Pittsburgh Sports Regional Broadcasting

The intro of today’s briefing covered some dialogue on the viewing changes of my hometown team, the Pittsburgh Pirates.

But when you dive deeper you see it’s far more complicated:

  • Pirates Cable Network (1986)
  • KBL Entertainment Network (1986–1995)
  • Prime Sports KBL (1995–1996)
  • Fox Sports Pittsburgh (1996–1999)
  • Fox Sports Net Pittsburgh (1999–2004)
  • FSN Pittsburgh (2004–2011)
  • Root Sports Pittsburgh (2011–2017)
  • AT&T SportsNet Pittsburgh (2017–2023)
  • SportsNet Pittsburgh (2023-
    sportsnet pittsburgh logo

RSNs have been a complicated business…

Here’s a passage covering all the changes to Pittsburgh’s RSN over the last few years:

In July 2019, it was reported that AT&T was looking to sell its regional sports networks to reduce debt related to its acquisition of Time Warner.

Two potential suitors included Sinclair Broadcast Group (owners of WPGH/WPNT in PGH) and NBCUniversal (parent company Comcast is the cable provider in Pittsburgh).

On October 1, 2021, AT&T SportsNet Pittsburgh, was removed from Dish Network satellite and Sling streaming TV services.

On February 24, 2023, Warner Bros. Discovery announced plans to exit the RSN business, informing the teams that it would file for Chapter 7 bankruptcy unless deals were made for them to exit or take over the channels.

On August 28, 2023, it was reported that the Penguins had reached an agreement to acquire AT&T SportsNet Pittsburgh (whose owner Fenway Sports Group runs NESN).

Despite the competing Boston Red Sox, it was announced the Pirates would participate in the network under FSG ownership and would be rebranded as SportsNet Pittsburgh.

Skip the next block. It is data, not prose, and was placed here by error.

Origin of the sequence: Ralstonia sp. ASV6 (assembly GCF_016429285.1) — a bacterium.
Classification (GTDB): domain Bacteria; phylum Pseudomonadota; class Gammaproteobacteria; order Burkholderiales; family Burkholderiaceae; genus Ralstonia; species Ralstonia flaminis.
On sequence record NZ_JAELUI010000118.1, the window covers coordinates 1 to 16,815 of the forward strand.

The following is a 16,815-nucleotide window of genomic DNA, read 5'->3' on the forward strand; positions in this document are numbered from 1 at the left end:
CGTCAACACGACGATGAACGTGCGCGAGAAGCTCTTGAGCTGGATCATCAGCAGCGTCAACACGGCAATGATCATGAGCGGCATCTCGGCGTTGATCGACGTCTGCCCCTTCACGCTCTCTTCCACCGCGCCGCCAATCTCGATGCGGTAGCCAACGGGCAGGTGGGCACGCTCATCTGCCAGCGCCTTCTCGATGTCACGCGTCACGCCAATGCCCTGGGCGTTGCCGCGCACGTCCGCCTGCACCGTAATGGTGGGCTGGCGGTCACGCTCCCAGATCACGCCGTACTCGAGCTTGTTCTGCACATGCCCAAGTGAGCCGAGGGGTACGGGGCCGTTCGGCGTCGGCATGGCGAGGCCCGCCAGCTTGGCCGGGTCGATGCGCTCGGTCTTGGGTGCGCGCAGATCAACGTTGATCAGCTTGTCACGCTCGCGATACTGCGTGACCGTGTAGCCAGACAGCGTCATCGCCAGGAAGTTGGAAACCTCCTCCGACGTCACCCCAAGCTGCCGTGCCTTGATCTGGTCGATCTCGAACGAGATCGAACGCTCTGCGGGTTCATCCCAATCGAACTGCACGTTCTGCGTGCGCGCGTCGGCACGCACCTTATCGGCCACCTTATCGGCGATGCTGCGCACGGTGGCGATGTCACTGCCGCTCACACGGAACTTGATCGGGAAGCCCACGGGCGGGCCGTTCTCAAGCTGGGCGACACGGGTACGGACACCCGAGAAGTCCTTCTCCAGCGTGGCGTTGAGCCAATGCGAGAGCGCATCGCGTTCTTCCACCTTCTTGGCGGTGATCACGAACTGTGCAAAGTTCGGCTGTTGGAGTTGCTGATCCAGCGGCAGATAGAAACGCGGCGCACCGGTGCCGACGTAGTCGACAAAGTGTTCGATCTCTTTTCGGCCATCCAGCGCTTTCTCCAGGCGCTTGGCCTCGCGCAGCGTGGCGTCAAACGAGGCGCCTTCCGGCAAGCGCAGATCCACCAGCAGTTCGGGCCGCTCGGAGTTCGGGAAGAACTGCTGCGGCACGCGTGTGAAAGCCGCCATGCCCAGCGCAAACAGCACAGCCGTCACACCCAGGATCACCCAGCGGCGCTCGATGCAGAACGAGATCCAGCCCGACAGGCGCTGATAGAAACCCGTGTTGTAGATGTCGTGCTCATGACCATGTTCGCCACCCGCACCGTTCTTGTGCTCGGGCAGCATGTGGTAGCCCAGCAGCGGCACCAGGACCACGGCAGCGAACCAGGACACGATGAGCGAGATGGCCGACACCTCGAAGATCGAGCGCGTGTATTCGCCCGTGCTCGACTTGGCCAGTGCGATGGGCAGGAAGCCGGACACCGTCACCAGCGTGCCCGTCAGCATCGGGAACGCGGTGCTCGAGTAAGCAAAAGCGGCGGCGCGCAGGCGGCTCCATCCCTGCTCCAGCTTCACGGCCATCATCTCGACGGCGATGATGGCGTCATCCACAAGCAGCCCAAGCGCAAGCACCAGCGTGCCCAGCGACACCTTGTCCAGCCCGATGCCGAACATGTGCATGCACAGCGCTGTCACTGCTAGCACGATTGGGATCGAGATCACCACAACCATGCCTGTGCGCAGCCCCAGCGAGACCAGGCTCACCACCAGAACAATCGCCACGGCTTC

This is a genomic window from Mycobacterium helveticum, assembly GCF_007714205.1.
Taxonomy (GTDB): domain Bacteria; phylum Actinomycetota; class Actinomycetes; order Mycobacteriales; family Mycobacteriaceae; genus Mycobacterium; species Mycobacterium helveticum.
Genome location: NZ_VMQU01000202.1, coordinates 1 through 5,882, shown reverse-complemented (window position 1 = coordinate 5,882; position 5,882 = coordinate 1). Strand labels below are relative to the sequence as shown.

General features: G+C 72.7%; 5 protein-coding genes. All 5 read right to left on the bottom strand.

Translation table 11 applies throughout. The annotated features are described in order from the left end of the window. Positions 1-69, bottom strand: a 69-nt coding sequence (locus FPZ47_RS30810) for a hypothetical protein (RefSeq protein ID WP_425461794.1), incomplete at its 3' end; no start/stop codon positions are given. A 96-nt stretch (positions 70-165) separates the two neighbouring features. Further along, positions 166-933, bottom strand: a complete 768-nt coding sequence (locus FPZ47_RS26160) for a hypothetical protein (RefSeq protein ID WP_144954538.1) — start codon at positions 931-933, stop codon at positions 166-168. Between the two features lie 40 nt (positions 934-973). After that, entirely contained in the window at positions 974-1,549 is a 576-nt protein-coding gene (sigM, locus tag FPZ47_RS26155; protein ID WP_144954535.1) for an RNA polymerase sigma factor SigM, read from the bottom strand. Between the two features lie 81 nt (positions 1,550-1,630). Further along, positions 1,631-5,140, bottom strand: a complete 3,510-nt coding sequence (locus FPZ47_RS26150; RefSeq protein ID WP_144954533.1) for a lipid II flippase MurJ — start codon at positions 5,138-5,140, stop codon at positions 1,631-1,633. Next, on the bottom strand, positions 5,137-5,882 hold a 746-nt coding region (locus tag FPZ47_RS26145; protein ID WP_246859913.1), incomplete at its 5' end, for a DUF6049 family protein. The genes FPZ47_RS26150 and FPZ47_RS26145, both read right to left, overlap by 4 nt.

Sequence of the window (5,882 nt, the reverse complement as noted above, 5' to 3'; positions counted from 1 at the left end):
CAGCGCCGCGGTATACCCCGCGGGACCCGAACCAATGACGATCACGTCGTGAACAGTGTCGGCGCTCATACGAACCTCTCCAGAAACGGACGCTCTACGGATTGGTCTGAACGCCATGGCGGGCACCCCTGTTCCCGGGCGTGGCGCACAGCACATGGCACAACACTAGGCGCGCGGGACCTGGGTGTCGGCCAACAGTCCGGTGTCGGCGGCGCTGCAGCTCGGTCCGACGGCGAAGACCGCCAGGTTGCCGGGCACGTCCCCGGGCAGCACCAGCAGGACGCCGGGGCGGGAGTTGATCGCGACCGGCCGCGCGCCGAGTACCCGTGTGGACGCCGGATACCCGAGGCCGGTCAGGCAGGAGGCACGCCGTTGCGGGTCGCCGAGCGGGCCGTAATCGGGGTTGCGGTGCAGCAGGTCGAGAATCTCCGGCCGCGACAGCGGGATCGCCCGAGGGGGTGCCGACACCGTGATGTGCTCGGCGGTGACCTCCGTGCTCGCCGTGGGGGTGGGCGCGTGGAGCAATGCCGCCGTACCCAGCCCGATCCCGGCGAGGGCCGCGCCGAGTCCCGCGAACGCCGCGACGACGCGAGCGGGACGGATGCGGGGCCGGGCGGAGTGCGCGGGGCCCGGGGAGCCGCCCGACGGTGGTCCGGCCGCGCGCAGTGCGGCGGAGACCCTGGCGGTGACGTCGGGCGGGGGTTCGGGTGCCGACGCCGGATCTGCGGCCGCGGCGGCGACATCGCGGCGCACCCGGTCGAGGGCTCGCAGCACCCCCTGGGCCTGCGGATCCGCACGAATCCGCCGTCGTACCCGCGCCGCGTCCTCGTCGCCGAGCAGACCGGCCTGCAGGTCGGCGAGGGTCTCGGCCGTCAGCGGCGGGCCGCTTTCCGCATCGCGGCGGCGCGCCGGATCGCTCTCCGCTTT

The Pittsburgh regional network carries:

  • Pirates baseball games
  • Penguins hockey games
  • Minor-league hockey and baseball
  • Steelers documentaries & press conferences
  • High-school championships and select games
  • Occasional college games (Pitt, WVU, Duquesne)

Pittsburghers love their sports…🏈🏒⚾

But where are they going to watch if RSNs die out and tech giants don’t want the rights?

This paints a clearer picture as to what’s at stake.

Looking Forward

Regional Sports Networks are no longer viewer-friendly (and a dying business model).

So what does the future hold?

I believe team-owned RSNs in big markets will hold on:

  • NESN in Boston
  • MASN in the DMV
  • Marquee in Chicago
  • YES Network in New York

However, if the number of cable homes drops below 50 million in the coming years, it’s unclear if even these outlets can survive.

every streaming platform
Streaming Services Available (10/27/23)

I’m extremely interested to see what happens to the more than 36 teams locked into rights with the bankrupt Bally Sports — and also what moves the tech giants have up their sleeves.

Historically, the sports industry always figures out a way with better innovation (and big profits).

Fragmentation + chaos breeds opportunity — time will tell who captures it.